As healthcare changes due to demographic shifts, cost management needs and new regulatory demands, healthcare providers have begun to recognize the value of earning an MBA in Healthcare Management to supplement their clinical knowledge. Today’s nurses have opportunities that expand their roles beyond the bedside, requiring them to fulfill many different types of business management roles in which the skills they gain from a Master of Business Administration (MBA) in Healthcare Management are employed as often as their clinical skills.
Here’s a look at five nursing jobs that require healthcare-specific MBA skills.
1. Nurse Team Leader or Charge Nurse
The nurse team leader must have a keen understanding of the strengths and weaknesses of each member of the team. In this position, you must build cohesive, multidisciplinary teams using communication and leadership skills to create a climate in which members of your team are empowered to make important contributions. The skills you learn in a healthcare MBA program train you to foster a work environment that recognizes the value of each team member while providing mentoring to get the most from your employees.
2. Nurse Manager
The nurse manager typically reports to the chief nursing officer or vice president of nursing. In addition to assuring patient safety and quality of care, nurse managers are responsible for staffing and staff development, customer satisfaction, finance and operation, and strategic goals for the unit. The skills that you build by earning an MBA in healthcare will develop your ability to interpret data and predict trends in cost fluctuation. You will also understand accounting, budgeting, staffing and management within the healthcare framework and learn invaluable leadership skills that help you attract and retain the best possible staff for your unit.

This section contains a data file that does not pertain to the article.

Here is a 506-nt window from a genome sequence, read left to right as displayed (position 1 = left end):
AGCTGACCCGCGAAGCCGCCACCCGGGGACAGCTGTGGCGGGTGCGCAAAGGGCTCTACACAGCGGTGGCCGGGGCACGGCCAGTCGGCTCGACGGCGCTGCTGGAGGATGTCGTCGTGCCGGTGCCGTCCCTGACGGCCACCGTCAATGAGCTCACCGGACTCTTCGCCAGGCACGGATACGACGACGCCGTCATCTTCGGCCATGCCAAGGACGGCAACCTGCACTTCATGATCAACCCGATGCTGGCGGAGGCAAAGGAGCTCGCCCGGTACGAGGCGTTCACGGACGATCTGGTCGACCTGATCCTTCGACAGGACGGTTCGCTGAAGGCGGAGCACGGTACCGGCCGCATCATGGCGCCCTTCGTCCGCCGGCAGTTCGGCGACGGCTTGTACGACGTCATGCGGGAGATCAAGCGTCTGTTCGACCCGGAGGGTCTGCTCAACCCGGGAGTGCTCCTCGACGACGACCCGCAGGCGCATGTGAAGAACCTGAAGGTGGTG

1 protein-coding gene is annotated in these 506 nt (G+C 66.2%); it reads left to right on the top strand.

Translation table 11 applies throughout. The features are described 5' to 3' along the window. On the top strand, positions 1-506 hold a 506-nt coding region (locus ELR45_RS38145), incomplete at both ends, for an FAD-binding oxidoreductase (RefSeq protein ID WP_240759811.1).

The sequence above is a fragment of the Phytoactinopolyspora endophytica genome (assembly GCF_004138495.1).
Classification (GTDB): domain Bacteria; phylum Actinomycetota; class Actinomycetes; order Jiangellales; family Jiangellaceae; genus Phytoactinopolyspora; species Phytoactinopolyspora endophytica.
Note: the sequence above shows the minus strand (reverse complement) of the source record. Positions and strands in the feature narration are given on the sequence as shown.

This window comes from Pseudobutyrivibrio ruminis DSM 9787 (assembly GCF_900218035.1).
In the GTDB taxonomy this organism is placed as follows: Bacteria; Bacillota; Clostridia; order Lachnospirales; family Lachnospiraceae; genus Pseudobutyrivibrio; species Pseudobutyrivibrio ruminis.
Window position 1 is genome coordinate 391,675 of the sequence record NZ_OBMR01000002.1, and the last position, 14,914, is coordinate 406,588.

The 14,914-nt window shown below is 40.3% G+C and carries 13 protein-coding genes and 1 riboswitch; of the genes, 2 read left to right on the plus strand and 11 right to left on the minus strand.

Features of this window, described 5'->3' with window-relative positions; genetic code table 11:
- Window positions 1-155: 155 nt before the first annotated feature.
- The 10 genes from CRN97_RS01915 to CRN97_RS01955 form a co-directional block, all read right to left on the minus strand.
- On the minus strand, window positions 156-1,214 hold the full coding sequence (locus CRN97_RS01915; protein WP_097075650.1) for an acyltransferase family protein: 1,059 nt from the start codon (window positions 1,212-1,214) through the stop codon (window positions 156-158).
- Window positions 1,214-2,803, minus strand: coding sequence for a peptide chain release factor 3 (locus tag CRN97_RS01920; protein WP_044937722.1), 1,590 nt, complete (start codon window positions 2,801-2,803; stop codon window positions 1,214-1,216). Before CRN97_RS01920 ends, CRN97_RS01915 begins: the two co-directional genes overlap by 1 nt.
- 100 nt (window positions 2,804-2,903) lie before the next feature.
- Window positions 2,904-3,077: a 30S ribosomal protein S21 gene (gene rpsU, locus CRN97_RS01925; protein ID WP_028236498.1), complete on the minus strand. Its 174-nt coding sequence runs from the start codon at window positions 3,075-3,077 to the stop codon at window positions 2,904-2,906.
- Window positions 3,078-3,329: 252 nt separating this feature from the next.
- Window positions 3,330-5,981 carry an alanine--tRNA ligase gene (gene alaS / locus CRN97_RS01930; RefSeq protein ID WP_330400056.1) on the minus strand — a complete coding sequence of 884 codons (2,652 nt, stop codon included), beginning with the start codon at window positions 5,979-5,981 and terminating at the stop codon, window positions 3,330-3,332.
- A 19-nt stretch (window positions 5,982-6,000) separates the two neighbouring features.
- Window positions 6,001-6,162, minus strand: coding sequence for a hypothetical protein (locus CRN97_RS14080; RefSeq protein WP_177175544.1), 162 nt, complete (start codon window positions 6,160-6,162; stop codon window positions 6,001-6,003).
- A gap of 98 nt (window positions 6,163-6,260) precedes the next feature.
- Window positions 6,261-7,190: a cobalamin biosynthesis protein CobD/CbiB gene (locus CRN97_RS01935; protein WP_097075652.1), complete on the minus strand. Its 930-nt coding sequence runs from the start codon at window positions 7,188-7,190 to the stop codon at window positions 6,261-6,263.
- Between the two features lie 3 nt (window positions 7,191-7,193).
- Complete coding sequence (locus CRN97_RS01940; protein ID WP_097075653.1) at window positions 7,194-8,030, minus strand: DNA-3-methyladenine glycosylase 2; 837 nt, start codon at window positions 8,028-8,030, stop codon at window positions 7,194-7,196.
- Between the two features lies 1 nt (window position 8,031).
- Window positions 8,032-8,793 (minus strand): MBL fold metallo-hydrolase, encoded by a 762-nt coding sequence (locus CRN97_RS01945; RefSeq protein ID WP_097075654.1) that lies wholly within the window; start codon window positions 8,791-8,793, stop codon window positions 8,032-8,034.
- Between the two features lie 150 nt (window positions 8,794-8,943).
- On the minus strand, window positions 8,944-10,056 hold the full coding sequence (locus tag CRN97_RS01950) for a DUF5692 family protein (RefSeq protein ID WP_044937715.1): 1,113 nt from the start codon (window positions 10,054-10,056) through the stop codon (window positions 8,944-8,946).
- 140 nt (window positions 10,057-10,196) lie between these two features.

3. Clinical Surgical Services Manager
The clinical surgical services manager is a nurse who oversees operational standards for a hospital’s or clinic’s surgical department. In this role, you play a major part in strategic goal development, quality control and customer satisfaction. It also requires strong communication, leadership, and decision-making and problem-solving skills. A nurse with an MBA would be an ideal candidate for this position since MBA programs are designed to develop these business skills.
4. Director of Performance Improvement
So much of what you learn in an MBA program revolves around understanding people, particularly employees. As a director of performance improvement, your primary goal is to understand your facility’s strategic goals and measure the effectiveness of each clinical unit and role according to specific standards of quality and efficiency. This requires many skills that are taught in MBA programs, including data analysis, problem solving, operations management, communication, and process improvement.
5. Nursing Informatics
Aside from the chief nursing officer, this type of nursing position may be one of the most MBA-intensive the healthcare sector has to offer since it integrates nursing knowledge with information management and communication technologies to promote health. In nursing informatics, you create an information infrastructure using data and communication standards and policies and procedures that support and promote safe, patient-centered care. You also provide vision and leadership to design and implement solutions that address your facility’s inter-professional work-flow needs.
Many healthcare professionals agree that today’s healthcare challenges require business solutions. By combining your clinical background with a level of business acumen that can only be gained through an MBA education, you will position yourself to bring a balanced perspective to resolving the most pressing healthcare issues of the 21st century.
Learn more about the UT Tyler online MBA in Healthcare Management program.
Stanton, Ken and Jerry Garfield. “Team Building Essentials,” Advance Healthcare Network for Nurses.
Parker, Sally. “Hot Jobs, Emerging Careers,” minoritynurse.com.
Role of the Nurse Manager,” Agency for Health Research and Quality
Nursing Informatics,” American Medical Informatics Association
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